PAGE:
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How old is to old???

Ammunition, sources and info

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phoffer961
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How old is to old???

Postby phoffer961 » Thu Apr 26, 2012 7:38 am

How long do you keep ammo before you deem it "to old to safely fire"? I normally don't have ammo on my shelf to long since I try to get to the range every other weekend however I have a couple of my guns which are not in the rotation so the ammo sits. I have a box of .22 short that is from 2008. Is this still safe to fire? I remember in the old days my father saying three years is the cut off. I store my ammo in my safe in my basement which stays pretty moderate temp and humidity wise. Any input would be appreciated! Thanks!



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Postby JohnFH » Thu Apr 26, 2012 8:06 am

I shoot ammo head stamped 1945 and have shot older, as long as it's clean, I'll probably shoot it.

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Postby Mike_Diako » Thu Apr 26, 2012 8:12 am

As long as it is stored correctly, it will last almost forever. Anything that I don't shoot much I keep in 50cal cans with some desiccant packs. I have ammo that my wife's grandfather loaded in the 60's that still fires.

Like JohnFH, I have shot ammo dating back to the 40's and 30's and it functioned just fine. If you are unsure, you can always donate your unused ammo to me. :lol:
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Postby newguy » Thu Apr 26, 2012 8:23 am

As long as it not WWII from the Middle East I would shoot it LOL

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Postby GixerJockey » Thu Apr 26, 2012 9:38 am

I just finished off a brick of 22s that were from the early 80s. And I have another 3 cases of it. DCM white box Winchester that I used to get for free by the case. No issue at all.

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Postby CTSixshot » Thu Apr 26, 2012 11:52 am

.45 ACP from WWI (1914-17) fired okay, but a few didn't light off. I wouldn't use them for carry ammo, but if intact and void of severe corrosion, fire away. Just be mindful that much of the pre-52 arsenal ammo (.45ACP and 30-06 primarily) were corrosively-primed.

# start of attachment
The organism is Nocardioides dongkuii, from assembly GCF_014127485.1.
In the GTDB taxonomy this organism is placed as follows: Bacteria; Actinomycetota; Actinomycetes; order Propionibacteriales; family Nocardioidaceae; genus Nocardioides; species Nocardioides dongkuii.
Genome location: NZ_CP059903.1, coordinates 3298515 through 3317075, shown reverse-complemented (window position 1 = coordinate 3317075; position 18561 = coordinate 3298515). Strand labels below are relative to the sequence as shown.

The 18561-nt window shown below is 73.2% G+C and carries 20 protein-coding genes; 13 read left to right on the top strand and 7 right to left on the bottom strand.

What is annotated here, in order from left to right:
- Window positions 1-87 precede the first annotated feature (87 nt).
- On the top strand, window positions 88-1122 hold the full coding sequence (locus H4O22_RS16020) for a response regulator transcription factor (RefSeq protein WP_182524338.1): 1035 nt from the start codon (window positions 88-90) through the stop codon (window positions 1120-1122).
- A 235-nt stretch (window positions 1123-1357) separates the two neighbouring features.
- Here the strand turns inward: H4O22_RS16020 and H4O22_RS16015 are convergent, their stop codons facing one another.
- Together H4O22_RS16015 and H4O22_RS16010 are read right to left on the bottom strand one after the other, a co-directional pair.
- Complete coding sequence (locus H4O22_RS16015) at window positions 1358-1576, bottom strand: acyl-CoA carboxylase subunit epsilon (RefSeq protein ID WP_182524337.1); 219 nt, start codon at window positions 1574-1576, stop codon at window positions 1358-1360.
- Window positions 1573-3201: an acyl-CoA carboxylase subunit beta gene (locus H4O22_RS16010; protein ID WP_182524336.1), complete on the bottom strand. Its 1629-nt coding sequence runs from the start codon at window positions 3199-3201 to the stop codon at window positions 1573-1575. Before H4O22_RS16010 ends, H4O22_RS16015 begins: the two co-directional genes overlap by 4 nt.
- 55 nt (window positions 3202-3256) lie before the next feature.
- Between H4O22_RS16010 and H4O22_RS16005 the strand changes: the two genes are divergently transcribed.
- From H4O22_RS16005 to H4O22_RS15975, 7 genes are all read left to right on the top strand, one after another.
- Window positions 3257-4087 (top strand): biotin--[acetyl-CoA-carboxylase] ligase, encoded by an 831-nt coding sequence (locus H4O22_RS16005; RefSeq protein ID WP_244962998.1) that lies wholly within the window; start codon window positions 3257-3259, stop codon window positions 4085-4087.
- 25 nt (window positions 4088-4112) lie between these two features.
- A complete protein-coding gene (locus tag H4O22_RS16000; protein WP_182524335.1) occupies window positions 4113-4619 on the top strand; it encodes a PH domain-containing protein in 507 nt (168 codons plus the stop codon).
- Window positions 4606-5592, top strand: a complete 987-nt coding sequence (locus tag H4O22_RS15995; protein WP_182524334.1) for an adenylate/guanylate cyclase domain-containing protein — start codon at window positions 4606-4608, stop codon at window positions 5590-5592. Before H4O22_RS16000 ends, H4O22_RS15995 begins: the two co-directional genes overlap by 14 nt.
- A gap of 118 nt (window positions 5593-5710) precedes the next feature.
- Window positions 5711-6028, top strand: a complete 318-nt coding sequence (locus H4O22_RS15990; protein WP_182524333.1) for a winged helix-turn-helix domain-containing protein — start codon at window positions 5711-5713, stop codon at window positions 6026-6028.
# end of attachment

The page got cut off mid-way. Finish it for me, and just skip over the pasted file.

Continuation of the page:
I have a 7x57 from 1895ish, but I'm saving that as a collectible; same with some exquisite 8x57R with a hollow copper-tip.
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phoffer961
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Postby phoffer961 » Thu Apr 26, 2012 11:54 am

Mike_Diako wrote:As long as it is stored correctly, it will last almost forever. Anything that I don't shoot much I keep in 50cal cans with some desiccant packs. I have ammo that my wife's grandfather loaded in the 60's that still fires.

Like JohnFH, I have shot ammo dating back to the 40's and 30's and it functioned just fine. If you are unsure, you can always donate your unused ammo to me. :lol:


This is great to know! I have desiccant packs in my safes, I will throw some in my ammo cans!

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Postby CTSixshot » Thu Apr 26, 2012 11:59 am

Some 6.5 Carcano (what was that, 1950's?) I had passed on to "newguy" was about 10% useful, but the unfired rounds I saw had extremely light firing pin imprints. It may have been more firearm related than ammo. Another Carcano had similar results with newer SMI ammo earlier that week. Not a scientific test by any means.
I know where there's a stash of clean 1935 Czech 8x50R (looks like new production), if you have any need of that! (I wouldn't hesitate shooting it...)

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Postby MessEleven » Thu Apr 26, 2012 3:57 pm

CTSixshot wrote:Just be mindful that much of the pre-52 arsenal ammo (.45ACP and 30-06 primarily) were corrosively-primed.

I read somewhere that the corrosive Berdan primers are exactly the reason this old ammo stores well for such long periods. Is that correct?

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Postby CTSixshot » Thu Apr 26, 2012 7:19 pm

I am not aware of that, but that could be the key. Sometimes the "old" recipes are better, I guess.
All I do know is that many of the older surplus ammo have severely oxidized bullet bases, but that may have no relationship to primer composition.


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